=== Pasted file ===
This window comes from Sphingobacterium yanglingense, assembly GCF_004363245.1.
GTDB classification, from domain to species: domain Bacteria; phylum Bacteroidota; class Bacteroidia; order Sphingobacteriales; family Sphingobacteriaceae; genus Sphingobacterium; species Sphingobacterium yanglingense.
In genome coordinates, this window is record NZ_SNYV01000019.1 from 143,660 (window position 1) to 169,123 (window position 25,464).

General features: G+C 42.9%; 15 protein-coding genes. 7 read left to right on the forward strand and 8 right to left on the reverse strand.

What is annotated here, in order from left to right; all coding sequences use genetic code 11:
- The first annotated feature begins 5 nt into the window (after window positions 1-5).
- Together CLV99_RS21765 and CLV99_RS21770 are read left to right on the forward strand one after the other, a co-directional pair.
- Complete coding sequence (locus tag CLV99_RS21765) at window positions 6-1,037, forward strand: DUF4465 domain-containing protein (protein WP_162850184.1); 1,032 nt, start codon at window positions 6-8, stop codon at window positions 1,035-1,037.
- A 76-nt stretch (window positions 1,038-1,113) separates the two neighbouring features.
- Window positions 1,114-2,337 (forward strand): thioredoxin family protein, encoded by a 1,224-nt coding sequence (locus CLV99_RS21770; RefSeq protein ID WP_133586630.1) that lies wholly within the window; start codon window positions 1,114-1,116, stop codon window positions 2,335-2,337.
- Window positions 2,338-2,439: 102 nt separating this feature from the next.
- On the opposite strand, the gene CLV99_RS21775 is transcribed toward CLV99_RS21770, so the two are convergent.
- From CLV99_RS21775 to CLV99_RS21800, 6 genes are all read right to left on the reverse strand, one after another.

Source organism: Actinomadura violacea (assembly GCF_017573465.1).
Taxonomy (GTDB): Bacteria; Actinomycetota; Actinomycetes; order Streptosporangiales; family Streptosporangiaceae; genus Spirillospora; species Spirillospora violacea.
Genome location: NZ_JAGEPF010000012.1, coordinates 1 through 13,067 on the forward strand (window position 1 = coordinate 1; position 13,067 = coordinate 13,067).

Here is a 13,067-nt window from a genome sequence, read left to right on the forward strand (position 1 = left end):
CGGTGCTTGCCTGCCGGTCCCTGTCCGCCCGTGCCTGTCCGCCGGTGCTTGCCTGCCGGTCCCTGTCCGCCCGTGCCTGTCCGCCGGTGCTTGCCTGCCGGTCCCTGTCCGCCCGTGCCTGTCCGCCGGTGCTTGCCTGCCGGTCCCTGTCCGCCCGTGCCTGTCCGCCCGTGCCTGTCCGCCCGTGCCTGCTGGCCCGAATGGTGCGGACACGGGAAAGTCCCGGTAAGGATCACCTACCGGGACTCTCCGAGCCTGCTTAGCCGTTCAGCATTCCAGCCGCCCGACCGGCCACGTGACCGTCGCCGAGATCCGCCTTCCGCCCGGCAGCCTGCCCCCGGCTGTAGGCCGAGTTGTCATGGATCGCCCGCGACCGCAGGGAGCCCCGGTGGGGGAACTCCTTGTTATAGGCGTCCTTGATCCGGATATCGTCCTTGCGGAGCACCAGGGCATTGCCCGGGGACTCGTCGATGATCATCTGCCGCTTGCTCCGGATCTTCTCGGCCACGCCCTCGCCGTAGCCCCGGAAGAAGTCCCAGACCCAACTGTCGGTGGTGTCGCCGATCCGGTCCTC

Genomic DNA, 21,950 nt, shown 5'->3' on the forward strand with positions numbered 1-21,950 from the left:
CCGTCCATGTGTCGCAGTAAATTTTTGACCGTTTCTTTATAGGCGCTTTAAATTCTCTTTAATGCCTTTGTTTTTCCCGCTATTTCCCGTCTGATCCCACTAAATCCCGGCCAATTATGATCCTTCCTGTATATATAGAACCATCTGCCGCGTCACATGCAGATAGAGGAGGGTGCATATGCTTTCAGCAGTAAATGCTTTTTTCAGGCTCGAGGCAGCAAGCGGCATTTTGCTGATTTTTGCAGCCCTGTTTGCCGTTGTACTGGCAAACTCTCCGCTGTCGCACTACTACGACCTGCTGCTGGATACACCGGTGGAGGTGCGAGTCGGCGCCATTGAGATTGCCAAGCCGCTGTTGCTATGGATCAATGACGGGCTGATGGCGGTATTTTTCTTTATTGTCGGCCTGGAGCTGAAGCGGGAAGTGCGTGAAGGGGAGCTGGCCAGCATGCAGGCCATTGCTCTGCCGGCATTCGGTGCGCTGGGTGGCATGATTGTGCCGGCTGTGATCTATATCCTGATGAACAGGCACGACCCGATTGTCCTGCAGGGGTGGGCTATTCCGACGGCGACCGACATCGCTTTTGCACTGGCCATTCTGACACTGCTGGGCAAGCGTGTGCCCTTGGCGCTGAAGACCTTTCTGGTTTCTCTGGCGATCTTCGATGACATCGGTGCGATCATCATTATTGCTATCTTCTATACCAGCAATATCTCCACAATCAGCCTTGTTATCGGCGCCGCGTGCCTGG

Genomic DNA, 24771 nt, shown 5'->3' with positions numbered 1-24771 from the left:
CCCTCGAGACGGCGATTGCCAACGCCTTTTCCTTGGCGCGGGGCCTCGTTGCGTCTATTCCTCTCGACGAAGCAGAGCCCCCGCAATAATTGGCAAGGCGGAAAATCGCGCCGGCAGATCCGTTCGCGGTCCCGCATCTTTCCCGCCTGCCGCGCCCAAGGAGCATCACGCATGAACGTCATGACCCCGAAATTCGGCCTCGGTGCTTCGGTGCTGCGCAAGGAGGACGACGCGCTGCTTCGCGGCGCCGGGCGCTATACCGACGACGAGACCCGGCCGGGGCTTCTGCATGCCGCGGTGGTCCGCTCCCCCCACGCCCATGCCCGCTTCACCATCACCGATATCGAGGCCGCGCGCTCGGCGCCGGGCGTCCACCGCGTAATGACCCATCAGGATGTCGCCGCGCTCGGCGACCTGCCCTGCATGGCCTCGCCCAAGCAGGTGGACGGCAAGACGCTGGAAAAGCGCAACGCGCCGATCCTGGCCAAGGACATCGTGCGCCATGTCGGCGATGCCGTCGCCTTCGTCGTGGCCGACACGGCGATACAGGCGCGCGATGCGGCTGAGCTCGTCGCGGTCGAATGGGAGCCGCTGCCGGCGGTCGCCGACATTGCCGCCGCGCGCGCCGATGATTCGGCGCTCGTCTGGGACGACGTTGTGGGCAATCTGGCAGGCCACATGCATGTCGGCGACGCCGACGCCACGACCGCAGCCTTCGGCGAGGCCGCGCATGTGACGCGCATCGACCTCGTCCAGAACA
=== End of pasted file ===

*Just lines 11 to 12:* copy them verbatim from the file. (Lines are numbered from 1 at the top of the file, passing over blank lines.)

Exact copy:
- Window positions 2,338-2,439: 102 nt separating this feature from the next.
- On the opposite strand, the gene CLV99_RS21775 is transcribed toward CLV99_RS21770, so the two are convergent.